Like many people, I travel quite a few hours every week in the car. Wanting to make best use of these hours I put a version of the whole Bible on my i-pod, read by ‘Poirot’ actor John Suchet. So I listen to God’s Word for a bit, then some music for a bit, then I turn it off and use the relative quiet to think.
Yesterday I finished listening to the first five books of the Bible, Genesis-Deuteronomy, known as the Pentateuch or Books of Moses. Serious material! In these days of liberal thinking, Old Testament books like these are notoriously unpopular and often dismissed as ‘Victorian’ or even ‘draconian’ for some of their rules and penalties.
I listened carefully, then had some classical music and thought it all over.
So is God really strict?
Yes He is, but only so that we and our families can live in safety and health in a well-ordered society. After all, the orchestra must be tightly disciplined for the harmonies to ring, for the melody to soar and thrill our hearts!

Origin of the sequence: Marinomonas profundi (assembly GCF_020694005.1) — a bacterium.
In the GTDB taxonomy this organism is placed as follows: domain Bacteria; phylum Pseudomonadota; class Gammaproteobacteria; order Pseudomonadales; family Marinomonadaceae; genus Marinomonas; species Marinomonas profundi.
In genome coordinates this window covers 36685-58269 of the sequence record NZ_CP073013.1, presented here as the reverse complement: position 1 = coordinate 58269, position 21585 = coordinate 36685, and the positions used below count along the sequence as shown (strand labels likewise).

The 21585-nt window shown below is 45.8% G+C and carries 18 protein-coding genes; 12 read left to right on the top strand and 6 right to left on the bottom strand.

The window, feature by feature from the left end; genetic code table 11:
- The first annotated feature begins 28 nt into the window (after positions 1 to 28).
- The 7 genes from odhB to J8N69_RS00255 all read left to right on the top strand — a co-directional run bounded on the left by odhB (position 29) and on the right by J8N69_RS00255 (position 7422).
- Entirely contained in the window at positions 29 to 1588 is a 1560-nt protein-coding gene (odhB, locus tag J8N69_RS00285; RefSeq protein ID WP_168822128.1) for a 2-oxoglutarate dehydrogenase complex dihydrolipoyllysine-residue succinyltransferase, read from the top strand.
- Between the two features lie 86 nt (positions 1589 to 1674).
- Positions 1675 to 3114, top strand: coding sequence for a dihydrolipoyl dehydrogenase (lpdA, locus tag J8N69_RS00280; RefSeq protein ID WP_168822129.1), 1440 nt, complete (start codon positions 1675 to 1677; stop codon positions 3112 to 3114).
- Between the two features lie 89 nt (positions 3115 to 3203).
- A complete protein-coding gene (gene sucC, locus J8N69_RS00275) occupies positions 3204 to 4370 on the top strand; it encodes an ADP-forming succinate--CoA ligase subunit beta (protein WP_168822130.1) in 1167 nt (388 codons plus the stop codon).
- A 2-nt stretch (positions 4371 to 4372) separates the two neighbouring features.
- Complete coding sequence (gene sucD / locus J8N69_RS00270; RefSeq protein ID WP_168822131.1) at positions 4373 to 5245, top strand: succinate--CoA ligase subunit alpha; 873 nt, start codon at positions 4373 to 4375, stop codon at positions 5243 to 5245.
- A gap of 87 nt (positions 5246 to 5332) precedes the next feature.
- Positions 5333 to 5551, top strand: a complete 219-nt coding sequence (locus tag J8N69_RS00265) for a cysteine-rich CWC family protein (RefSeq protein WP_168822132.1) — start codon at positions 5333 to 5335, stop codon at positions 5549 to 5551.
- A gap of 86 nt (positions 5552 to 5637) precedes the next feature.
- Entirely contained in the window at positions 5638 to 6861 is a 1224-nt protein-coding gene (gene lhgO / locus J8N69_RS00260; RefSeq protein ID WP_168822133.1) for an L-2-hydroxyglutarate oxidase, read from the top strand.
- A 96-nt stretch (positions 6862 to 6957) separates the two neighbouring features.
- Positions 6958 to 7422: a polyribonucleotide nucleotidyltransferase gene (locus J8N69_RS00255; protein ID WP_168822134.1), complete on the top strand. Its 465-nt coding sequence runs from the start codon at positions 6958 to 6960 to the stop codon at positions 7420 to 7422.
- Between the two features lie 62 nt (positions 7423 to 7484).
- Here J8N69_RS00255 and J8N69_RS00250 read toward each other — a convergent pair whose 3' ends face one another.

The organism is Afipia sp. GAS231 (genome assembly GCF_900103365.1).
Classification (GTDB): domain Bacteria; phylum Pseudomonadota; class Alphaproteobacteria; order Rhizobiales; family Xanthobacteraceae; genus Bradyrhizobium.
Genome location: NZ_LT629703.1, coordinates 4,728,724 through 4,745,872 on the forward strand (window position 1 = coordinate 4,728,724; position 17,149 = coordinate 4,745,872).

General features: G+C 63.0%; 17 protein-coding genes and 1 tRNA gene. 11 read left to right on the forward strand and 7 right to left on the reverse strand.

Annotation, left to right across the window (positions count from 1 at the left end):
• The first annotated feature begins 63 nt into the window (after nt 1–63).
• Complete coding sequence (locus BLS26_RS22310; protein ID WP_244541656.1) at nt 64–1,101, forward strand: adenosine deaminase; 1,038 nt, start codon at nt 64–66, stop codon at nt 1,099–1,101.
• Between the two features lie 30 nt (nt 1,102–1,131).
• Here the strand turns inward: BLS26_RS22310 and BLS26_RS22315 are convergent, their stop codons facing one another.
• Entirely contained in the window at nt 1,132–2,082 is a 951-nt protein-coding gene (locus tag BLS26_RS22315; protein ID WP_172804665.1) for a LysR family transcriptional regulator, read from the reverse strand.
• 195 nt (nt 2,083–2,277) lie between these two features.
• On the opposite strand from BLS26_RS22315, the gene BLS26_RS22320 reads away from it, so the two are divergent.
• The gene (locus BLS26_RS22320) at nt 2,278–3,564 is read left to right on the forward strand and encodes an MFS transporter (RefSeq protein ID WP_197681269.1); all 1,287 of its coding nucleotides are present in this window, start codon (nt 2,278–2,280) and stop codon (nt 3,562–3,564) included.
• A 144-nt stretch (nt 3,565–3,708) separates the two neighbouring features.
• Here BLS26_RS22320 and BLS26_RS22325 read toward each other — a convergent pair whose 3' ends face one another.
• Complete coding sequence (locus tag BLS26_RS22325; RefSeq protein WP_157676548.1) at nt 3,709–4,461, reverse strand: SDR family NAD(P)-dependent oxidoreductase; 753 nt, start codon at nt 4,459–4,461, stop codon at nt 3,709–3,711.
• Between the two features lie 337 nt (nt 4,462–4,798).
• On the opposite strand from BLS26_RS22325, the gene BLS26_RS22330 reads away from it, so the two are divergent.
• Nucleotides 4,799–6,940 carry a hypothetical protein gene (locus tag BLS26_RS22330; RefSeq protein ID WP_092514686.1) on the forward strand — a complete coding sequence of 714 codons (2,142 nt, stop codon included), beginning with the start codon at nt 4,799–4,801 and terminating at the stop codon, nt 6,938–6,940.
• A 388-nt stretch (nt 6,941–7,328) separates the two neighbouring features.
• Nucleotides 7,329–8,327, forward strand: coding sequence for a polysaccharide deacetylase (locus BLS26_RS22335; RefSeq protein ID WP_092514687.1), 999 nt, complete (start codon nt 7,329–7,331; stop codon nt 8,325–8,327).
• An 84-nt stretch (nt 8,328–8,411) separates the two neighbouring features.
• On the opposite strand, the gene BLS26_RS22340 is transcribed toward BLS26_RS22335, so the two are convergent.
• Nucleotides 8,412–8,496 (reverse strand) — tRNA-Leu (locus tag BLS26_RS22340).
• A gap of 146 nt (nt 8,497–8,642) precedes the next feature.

But does God sometimes want people to actually be really ruthless?
Again yes, but only with evil, so that we don’t harm ourselves or each other needlessly or bring our community into judgement. Better to deny certain desires than plant a spreading cancer of wickedness!
Well, does God want people to be happy?
Yes, absolutely! Moses was told to institute regular feasts to celebrate their freedom in the ‘Promised Land, flowing with milk and honey’. Obedience to God’s Law was to be a loving, grateful response to the One Who had rescued them from slavery and generously prospered them with one blessing after another. A Tabernacle or ‘Tent of Meeting’ was pitched in the middle of the camp symbolising God’s protective presence among His people. A system of offerings and sacrifices was set up to deal with guilt and express this amazing possibility - fellowship between flawed human beings and the almighty, holy God!
Deuteronomy contains Moses’ closing words to the Israelites and he repeatedly warns and instructs them that God’s people have to make a choice.
We can adopt the confused, ever-changing values and dark practices of the world around us and so curse ourselves to failure and ultimately His punishment.
Or we can cherish the grace we have been shown already. We can listen to and believe the Scripture that assures sins forgiven through the atoning work of Christ. Accepting this as music to our souls, we can commit to obedient service, joyfully following the commands of the One Who loves us and gave Himself for us.
Or as Moses summed it up:
We can choose life. (Deuteronomy 30 v 19-20)